Geothermal coffee process used in Indonesia speeds up processing


Geothermal energy has the potential to generate direct social benefits through direct use applications. This potential is currently being realized in Indonesia with the introduction of the Geothermal Coffee Process (GCP) by Pertamina Geothermal Energy (PGE) in the Kamojang area of West Java.

Data from the GCP initiative indicates notable differences in t processing time during the fermentation and drying stages.

Without geothermal, full wash drying typically takes 7 to 10 days, honey processing needs 14 to 30 days, while natural process takes 53 to 42 days. With geothermal, the time for each type of coffee processing becomes shorter, 2 to 4 days for full wash, 4 to 7 days for honey processing, and 7 to 10 days for natural processing.

Coffee beans drying in the sun in Big Island, Hawaii. (Photo: Wikimedia Commons)

The benefits from this initiative include both earnings and emissions reduction. It is estimated that the potential for cutting emissions is 4 tons of CO2 annually, alongside a potential reduction of 419.2 kilograms of organic waste per year.

Economically, the expected turnover of the GCP farmer group amounts to about IDR 165 million per year with an average management income of IDR 24 million per year and operational cost savings of IDR 55.2 million annually.

Moelyono Soesilo, Chairman of the Specialty and Industrial Coffee Division, Association of Indonesian Coffee Exporters and Industries (AEIKI), welcomed the innovation and pointed out the potential for GCP to boost farmer productivity and coffee production in the country.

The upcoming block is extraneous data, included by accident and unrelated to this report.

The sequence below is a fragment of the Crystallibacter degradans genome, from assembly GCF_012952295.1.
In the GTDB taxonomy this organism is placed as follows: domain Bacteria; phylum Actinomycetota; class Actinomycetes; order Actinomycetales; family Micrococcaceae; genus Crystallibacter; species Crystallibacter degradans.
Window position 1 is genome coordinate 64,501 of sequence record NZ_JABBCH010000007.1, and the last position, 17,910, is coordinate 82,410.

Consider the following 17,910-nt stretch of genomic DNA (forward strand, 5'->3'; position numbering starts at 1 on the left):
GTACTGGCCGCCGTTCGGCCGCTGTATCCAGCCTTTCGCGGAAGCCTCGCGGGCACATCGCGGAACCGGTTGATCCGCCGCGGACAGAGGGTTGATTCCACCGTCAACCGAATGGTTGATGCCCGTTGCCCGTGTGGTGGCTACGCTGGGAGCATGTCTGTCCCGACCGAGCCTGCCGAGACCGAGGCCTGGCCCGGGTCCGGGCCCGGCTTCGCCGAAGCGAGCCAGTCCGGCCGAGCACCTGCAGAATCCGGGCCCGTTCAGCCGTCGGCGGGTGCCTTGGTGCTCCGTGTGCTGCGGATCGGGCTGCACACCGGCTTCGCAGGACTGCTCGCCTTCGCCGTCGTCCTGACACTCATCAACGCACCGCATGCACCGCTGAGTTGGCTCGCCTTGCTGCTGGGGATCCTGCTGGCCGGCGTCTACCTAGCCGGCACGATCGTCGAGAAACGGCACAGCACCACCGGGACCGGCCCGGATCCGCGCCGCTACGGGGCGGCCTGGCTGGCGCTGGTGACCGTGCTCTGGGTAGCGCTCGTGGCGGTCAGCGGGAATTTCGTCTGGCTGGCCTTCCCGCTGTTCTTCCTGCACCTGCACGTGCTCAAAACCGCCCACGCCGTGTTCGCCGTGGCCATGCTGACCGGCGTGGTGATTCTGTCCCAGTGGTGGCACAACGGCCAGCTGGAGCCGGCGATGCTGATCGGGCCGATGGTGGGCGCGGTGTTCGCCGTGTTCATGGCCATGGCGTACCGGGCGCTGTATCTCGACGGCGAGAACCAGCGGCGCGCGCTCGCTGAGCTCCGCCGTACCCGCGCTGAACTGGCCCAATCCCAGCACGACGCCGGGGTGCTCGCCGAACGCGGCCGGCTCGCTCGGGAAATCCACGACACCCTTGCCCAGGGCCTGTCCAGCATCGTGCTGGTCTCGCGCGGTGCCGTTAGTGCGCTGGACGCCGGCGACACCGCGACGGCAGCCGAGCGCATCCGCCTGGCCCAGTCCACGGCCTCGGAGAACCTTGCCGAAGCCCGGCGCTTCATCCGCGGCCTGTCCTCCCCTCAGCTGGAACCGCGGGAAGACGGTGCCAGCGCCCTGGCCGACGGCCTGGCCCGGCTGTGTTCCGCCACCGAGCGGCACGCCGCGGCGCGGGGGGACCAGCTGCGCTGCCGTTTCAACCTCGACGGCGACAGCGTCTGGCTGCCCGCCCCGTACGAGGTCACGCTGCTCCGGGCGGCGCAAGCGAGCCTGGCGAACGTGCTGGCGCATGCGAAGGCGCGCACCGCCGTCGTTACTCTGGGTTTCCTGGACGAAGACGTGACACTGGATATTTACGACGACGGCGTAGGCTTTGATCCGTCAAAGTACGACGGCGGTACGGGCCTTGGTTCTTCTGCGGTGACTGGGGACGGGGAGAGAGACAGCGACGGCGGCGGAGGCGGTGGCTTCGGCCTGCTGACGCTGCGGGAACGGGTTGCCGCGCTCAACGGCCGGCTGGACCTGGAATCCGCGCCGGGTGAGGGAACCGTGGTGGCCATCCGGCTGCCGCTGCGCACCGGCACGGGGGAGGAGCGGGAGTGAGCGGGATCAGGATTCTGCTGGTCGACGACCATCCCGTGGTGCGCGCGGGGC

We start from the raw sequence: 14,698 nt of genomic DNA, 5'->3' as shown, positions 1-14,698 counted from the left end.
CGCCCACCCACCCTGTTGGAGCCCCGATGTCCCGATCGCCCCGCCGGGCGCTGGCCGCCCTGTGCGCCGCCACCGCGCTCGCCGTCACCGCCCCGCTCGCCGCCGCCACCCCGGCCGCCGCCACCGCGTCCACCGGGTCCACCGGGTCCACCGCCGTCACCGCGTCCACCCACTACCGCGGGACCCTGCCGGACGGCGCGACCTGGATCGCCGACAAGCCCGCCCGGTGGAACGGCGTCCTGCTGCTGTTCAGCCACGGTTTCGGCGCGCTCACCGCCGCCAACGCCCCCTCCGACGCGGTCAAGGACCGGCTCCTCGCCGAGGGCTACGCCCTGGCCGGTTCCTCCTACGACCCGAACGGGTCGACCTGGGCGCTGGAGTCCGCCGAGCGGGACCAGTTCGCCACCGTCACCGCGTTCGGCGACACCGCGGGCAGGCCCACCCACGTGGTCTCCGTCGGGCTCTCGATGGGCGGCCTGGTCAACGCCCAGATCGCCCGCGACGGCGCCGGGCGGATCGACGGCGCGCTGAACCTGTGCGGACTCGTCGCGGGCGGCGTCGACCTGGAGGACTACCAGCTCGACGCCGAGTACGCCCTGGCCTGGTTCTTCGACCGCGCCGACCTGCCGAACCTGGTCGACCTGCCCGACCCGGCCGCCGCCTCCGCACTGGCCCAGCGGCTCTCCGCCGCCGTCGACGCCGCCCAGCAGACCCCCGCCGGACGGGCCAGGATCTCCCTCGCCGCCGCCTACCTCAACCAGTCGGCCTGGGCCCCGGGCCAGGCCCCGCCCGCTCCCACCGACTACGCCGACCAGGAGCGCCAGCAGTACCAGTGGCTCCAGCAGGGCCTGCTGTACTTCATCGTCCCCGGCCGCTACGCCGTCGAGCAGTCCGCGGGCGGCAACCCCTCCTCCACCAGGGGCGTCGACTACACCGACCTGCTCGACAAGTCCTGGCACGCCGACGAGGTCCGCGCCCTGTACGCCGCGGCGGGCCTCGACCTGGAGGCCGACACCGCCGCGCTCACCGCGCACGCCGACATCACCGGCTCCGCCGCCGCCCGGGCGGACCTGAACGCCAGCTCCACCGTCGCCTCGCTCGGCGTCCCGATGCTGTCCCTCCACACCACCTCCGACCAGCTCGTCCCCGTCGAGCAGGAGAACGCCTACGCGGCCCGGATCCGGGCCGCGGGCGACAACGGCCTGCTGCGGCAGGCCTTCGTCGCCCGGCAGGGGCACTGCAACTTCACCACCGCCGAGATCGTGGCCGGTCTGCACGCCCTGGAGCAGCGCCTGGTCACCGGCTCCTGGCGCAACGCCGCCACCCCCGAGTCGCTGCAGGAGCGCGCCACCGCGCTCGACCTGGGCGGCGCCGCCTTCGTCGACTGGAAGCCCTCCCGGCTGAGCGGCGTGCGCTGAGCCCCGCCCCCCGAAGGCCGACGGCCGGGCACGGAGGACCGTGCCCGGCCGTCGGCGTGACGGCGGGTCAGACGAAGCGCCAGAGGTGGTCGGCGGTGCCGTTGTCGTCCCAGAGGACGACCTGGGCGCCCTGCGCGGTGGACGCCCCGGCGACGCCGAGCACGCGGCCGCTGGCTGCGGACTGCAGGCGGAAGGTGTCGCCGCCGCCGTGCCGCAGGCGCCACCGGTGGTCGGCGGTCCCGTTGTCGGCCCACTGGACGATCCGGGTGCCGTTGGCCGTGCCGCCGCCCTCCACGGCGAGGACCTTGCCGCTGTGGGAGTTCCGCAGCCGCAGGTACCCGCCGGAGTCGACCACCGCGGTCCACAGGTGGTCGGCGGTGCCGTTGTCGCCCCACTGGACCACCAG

“I’ve seen it myself and it’s quite good, hopefully in the future it can have an influence and increase productivity because we use modern methods,” he said.

Moelyono said that this innovation holds the potential to significantly enhance coffee production efficiency. This is particularly applicable to Arabica coffee that is commonly grown in the highlands where geothermal areas are also located.

He also hopes that PGE can carry out Cooperate Social Responsibility (CSR) activities to educate the coffee farmers on the benefits of the GCP. 

“Coffee farmers need education in selecting seeds and many other things to get maximum results. Not only that, they also need to be accompanied for at least five years, not just one or two years, so that efforts to enhance coffee production are maximized, and the CSR carried out can also have an impact,”he said.

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